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Sara Brogaard

Sara Brogaard

Senior Lecturer

Sara Brogaard

Climate extremes – a study of vulnerability, adaptation, and loss & damage in relation to the 2018 drought, focusing on Southern Sweden

Author

  • Sara Brogaard
  • Tomas Germundsson
  • Emily Boyd
  • Iris Hertog

Summary, in English

The extreme weather in terms of drought and heat, which prevailed in Northern Europe during the growing season 2018, had serious consequences for agriculture and farmers in Sweden. Many questions regarding farm production came to a head as drought struck directly against farmers land, economy and wellbeing. This paper argues that it is essential to deeper investigate farmer’s and other land user’s experiences and actions during the drought period and the immediately following situation, also in a high-income country context. The overall aim is therefore to increase the knowledge on multiple factor vulnerability and adaptive capacities with insights across selected rural livelihoods, focusing on Southern Sweden. We emphasize questions such as who, when and how rural land users are affected. In the study, we interpret loss and damage as “limits to adaptation” and consider both economic and non-economic dimensions for crop growers, animal keepers and horse businesses. The study is mainly based on qualitative data collection methods, such as semi-structured interviews in combination with seasonal calendars, and complemented with questionnaires.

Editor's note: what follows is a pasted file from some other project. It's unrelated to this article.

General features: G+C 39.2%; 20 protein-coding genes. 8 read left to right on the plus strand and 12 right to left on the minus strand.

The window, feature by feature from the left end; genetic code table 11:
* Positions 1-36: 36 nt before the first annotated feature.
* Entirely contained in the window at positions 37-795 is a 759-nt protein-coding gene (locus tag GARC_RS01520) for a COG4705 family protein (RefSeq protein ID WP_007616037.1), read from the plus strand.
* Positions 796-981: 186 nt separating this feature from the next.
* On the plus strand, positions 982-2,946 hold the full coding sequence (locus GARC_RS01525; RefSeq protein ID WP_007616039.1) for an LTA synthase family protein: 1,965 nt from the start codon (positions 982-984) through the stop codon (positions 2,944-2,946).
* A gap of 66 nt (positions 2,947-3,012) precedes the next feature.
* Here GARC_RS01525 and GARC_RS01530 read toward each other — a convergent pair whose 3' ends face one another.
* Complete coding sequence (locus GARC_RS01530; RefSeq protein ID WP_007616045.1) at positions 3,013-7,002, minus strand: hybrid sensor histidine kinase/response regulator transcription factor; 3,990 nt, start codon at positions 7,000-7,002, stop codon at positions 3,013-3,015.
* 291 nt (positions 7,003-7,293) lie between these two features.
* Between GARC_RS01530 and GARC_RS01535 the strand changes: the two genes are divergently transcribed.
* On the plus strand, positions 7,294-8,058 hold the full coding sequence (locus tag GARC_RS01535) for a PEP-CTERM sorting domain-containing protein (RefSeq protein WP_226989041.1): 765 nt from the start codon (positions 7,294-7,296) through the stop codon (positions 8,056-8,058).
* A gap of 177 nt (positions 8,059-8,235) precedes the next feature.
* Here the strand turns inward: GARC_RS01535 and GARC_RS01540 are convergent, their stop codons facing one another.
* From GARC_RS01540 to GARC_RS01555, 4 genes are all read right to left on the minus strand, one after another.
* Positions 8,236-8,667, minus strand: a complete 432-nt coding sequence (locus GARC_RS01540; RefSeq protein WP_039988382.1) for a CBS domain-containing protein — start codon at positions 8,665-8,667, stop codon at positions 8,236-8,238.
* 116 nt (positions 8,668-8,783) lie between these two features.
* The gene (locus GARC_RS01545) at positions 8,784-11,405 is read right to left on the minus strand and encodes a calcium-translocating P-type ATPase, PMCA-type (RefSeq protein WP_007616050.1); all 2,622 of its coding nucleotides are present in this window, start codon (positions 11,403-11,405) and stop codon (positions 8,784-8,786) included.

Preliminary findings indicate that impacts on crop growers are highly related to possibilities for irrigation and access to water use permits, but also to soil quality. In comparison to animal keepers their experienced impact can be considered being ‘intermediate’ in temporal terms. For animal keepers the experienced impacts are simultaneously more immediate, due to acute fodder shortage, and more long term, because of changing stock compositions, animal health, and reproduction – possibly also giving rise to higher levels of concern and worry. In the paper we further discuss if, and when, rural livelihoods are potentially given up in the wake of extreme weather events. We believe that this study can help define factors of vulnerability, loss and damage in a Global North context.

Department/s

  • LUCSUS (Lund University Centre for Sustainability Studies)
  • Department of Human Geography
  • BECC - Biodiversity and Ecosystem services in a Changing Climate

Publishing year

2019-10-30

Language

English

Document type

Conference paper: abstract

Topic

  • Economic Geography

Conference name

Conference on Loss and Damage

Conference date

2019-10-30 - 2019-11-01

Conference place

Lund, Sweden

Status

Published